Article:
Bad Breath: The Causes And Solutions

Photo credit: bigstock.com

Photo credit: bigstock.com

Nothing can screw up a date, a business lunch or just a mundane social interaction like bad breath. It’s unpleasant enough to experience it from someone else, but sharing your own stinky breath with someone else is one of the worst faux pas you can commit.

But what causes bad breath, and how do you get rid of it? Most people will simply say to take a breath mint and be done with it, but for many people, it’s not that easy. Chronic bad breath, or halitosis, can cause social problems for those who just can’t seem to rid of it. It can also be a sign of more serious health problems. In this article, we’ll explore what causes halitosis and similar conditions and how you can rid yourself of bad breath.

 

What Are the Primary Causes of Bad Breath?

This should be obvious. If you ate a big sandwich with sausage and peppers, you’re going to pay the price for it later. Even foods that are very healthy, like garlic, can produce bad breath. Other foods that can cause bad breath include onions and coffee.

  • Dental hygiene (or lack thereof). If you do not brush your teeth and floss regularly, particles of food can become lodged between your teeth and in your gums. Over time, they will begin to decay and form plaque, a clear film of bacteria on your teeth, and produce a bad odor. Plaque also contributes to cavities. Bacteria can also accumulate on the tongue and cause bad breath.
  • Infections and diseases of the mouth, nose and throat. Foul breath isn’t necessarily a disease per se, but it can be a symptom of a variety of illnesses. Chronic inflammation in the nasal passages, sinuses and throat can cause postnasal drip, which can contribute to bad breath. Gastroesophageal reflux disease can also be a factor.
  • Other diseases and deficiencies. Certain types of cancers and metabolic disorders can sometimes give the breath an unpleasant aroma. Bad breath can also sometimes be caused by zinc deficiency, as well simply not getting enough water.
  • Another more serious condition which can cause halitosis is diabetic ketoacidosis. In this condition, a person with diabetes is unable to produce enough insulin to break down sugars into energy, so the body begins burning fat instead. This process produces excessive amounts of blood acids called ketones, which can be poisonous at high levels. A side effect of this is breath with a fruity scent. Diabetic ketoacidosis is more common in people with type 1 diabetes, but it can sometimes occur in individuals with type 2 as well.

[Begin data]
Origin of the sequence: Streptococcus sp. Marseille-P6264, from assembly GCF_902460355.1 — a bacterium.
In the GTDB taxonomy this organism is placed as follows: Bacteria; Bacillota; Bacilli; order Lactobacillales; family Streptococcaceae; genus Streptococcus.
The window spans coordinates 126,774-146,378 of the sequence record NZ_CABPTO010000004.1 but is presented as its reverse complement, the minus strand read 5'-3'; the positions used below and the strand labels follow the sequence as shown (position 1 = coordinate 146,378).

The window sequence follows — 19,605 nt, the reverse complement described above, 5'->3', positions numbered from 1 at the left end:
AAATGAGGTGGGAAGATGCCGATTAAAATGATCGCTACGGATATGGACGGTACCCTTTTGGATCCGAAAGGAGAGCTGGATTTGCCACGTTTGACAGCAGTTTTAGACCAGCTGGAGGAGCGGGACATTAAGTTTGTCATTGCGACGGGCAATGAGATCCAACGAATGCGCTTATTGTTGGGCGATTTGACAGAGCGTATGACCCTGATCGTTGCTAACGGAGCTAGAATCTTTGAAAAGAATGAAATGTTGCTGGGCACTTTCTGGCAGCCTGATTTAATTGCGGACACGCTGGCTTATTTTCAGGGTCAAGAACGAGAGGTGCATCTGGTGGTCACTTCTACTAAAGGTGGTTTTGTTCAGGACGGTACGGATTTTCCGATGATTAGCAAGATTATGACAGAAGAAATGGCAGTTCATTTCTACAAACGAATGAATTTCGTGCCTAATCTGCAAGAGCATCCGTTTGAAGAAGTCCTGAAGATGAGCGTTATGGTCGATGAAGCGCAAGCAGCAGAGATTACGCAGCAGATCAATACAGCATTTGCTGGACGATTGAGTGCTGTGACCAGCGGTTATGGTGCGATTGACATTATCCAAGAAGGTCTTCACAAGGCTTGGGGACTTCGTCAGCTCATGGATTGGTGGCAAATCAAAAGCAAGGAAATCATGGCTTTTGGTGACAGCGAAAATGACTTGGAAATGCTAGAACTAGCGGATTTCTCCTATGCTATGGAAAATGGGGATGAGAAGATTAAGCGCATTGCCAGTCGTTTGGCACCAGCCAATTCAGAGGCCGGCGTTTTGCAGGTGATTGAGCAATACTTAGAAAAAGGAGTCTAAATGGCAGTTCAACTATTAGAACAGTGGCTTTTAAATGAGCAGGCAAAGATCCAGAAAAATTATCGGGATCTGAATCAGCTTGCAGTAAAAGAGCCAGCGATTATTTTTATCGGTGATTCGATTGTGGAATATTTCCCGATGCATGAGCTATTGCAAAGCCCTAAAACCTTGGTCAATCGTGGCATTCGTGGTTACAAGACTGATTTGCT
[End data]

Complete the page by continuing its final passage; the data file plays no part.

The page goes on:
• Use of tobacco products. It is common knowledge that cigarette smokers are more prone to bad breath, but almost any kind of tobacco product can cause it as well. Cigars, pipes and hookahs, as well as chewing tobacco and dip, are major offenders.

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Photo credit: bigstock.com

Photo credit: bigstock.com

Is There a Cure for Halitosis?

Yes, but it depends on what is causing it. You must first determine whether it is lifestyle choices like tobacco use and diet or an actual disease that is causing the bad breath. Let’s start by addressing the former.

The most obvious way to get rid of bad breath is to simply overpower it with a less offensive scent like mint. Taking a breath mint or chewing some gum is a good quick fix solution.

Proper dental hygiene will also go a long way towards eliminating bad breath. Brush thoroughly and regularly, and floss to get rid of pieces of food lodged between the teeth and in the gums. Using mouthwash is a good option, and a tongue scraper will help get rid of bacteria accumulation on the tongue.

If you use tobacco products, seriously consider discontinuing their use. There are many health reasons to do this besides just foul breath, but better breath might be the most immediate and noticeable side effect.

Think about your diet: Do you regularly consume foods or beverages that are going to give you bad breath afterwards? You may want to lessen your intake of those particular items, or at least plan ahead and take some mints following your meal.

 

READ ALSO: 10 Foods that Naturally Give You Whiter Teeth

 

In the vast majority of cases, bad breath is simply caused by not brushing, or eating certain foods. If, however, you’ve taken all the above steps and halitosis is still a problem for you, there may be a more serious condition causing it.Speak to your doctor about the problem, and he or she will help you find the right solution based on the medical condition that is causing it.

References:

www.mayoclinic.org

www.medlineplus.gov